The first thing I notice is that you haven't personally experienced any of this. Your friend hasn't demonstrated anything with a physical, observable effect for you. You're working entirely on the basis of his accounts of his own doings.
The first thing I would do is ask your friend and/or his mother why they don't go public with their "powers" and make a fortune as a new family of Uri Gellers. They will have very good reasons to give you, no doubt, but their reaction in the first split-second will be very informative if you look closely. The idea of being scrutinised by a professional skeptic like James Randi can be an unpleasant one if there's any doubt in one's mind whatsoever.
You've brought up a great many paranormal phenomena being claimed by the same fellow. Even if you don't consider the possibility that your friend is lying, there are ways in which he can have given himself a mistaken impression of each one.
Poorly-defined "spirits", in particular, can be credited for a wide range of things.
- A sudden, brief wave of nausea can come to some people at any time for a variety of medical reasons. It can feel like a ghost has flown straight through them.
- Like me, some people have one-second episodes where they shudder all over, even though they're not cold. It's referred to as "someone walking over your grave".
- We hear disembodied voices all the time, in our thoughts and in our dreams. All it takes is serious consideration that they might not all be coming from you, even if they really are, to create the idea of a second participant in your inner monologue.
- During an episode of sleep paralysis, which I've also experienced, hallucinations of all kinds can happen to perfectly sane people. The brain just panics.
The predictions of your friend's mother are made more significant by confirmation bias. If she has a feeling that your friend may be ill, but then calls and finds out he's fine, she probably thinks nothing of it. If she calls and she's right, it's enough of a coincidence to have an emotional impact, and therefore be remembered. After a while, she would mostly remember only the times she was right, and have a skewed impression of her rate of accuracy.
The spoon-bending thing is the hardest one to explain away without considering outright fraud, but it's still possible. Put yourself in the place of your friend. You believe, fervently, that you have psychic powers of some sort. You decide to put them to the test by attempting the classic achievement, so you get a spoon out of the kitchen drawer.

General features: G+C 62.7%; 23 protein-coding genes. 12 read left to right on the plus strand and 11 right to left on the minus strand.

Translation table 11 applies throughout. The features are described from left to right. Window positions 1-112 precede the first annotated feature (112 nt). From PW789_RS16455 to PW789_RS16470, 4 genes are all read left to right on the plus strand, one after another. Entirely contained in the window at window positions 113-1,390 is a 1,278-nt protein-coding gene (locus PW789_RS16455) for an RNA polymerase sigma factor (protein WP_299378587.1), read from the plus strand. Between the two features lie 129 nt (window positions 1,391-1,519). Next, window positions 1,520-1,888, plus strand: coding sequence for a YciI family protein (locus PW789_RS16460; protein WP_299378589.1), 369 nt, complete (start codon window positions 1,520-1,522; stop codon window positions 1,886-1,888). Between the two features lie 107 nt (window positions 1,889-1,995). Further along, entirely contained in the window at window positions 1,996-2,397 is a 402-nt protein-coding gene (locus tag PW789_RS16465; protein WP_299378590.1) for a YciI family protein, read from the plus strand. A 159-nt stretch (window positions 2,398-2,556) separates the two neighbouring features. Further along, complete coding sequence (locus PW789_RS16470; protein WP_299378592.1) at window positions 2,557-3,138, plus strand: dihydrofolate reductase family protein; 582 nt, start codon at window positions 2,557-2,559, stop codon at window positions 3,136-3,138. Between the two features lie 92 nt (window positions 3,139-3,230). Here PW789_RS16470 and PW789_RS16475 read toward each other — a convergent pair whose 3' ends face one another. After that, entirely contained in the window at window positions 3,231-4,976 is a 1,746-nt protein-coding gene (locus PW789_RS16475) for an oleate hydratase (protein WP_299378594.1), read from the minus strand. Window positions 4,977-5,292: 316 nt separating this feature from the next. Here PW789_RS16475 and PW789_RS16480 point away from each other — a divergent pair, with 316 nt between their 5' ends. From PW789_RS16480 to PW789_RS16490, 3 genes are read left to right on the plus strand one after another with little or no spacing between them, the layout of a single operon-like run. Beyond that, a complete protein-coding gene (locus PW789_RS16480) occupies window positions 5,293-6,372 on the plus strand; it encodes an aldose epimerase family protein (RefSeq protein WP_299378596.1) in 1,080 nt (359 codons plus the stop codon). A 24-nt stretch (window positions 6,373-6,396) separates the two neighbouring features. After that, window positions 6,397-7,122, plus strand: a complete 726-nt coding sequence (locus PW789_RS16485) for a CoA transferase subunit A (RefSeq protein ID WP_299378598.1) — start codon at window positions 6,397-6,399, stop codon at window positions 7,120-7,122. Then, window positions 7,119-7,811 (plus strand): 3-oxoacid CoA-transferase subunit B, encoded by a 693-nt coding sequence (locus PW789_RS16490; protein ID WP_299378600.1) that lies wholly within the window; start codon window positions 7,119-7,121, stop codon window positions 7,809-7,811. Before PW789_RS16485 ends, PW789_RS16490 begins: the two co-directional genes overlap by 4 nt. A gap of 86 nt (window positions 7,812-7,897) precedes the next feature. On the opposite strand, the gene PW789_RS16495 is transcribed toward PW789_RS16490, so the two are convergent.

You hold both ends of the spoon, very lightly, to detect any movement caused by your mind. You don't know how it's actually done, so you experiment. You look at the spoon, and imagine it bending. Nothing happens. You silently order the spoon to bend, and nothing happens. You decide to go all out, and concentrate on the spoon so hard your face scrunches up, and your body tenses. Still nothing, so you go even harder. Finally you're so intent on the spoon itself, and your muscles are so rigid, that you don't even feel the slight pressure your hands are now exerting on the ends of the spoon. It seems to bend all by itself, and your red face and headache tells you it is thanks to your mind. If anyone ever saw you do it they would instantly break the spell, but if you don't ever demonstrate it in public you might never know.
Finally, your friend's stories of telekinesis are a bit vague. You'd have to ask him and preferably also his friend exactly what happened for us to discuss it usefully.
Look at it this way. If your friend is right and there are spirits and psychics, that's important. If he's wrong and there aren't any, that's important too, especially to your friend. What if he receives what he thinks is a message from a spirit which accuses an innocent acquaintance of his of stealing from him, and he wrongfully confronts that person, therefore needlessly making an enemy?
That's why it's beneficial to him as well as you to find out whether there's any truth to all this. This is the spirit in which you might approach him, if you decide you want him to give you a demonstration.
He might well accuse you of doubting his honesty or his sanity, but - and this is important to the religious debate - just because someone isn't lying or mad doesn't mean they're RIGHT. There are countless ways in which they could be honestly mistaken, and if they are they need to know about it.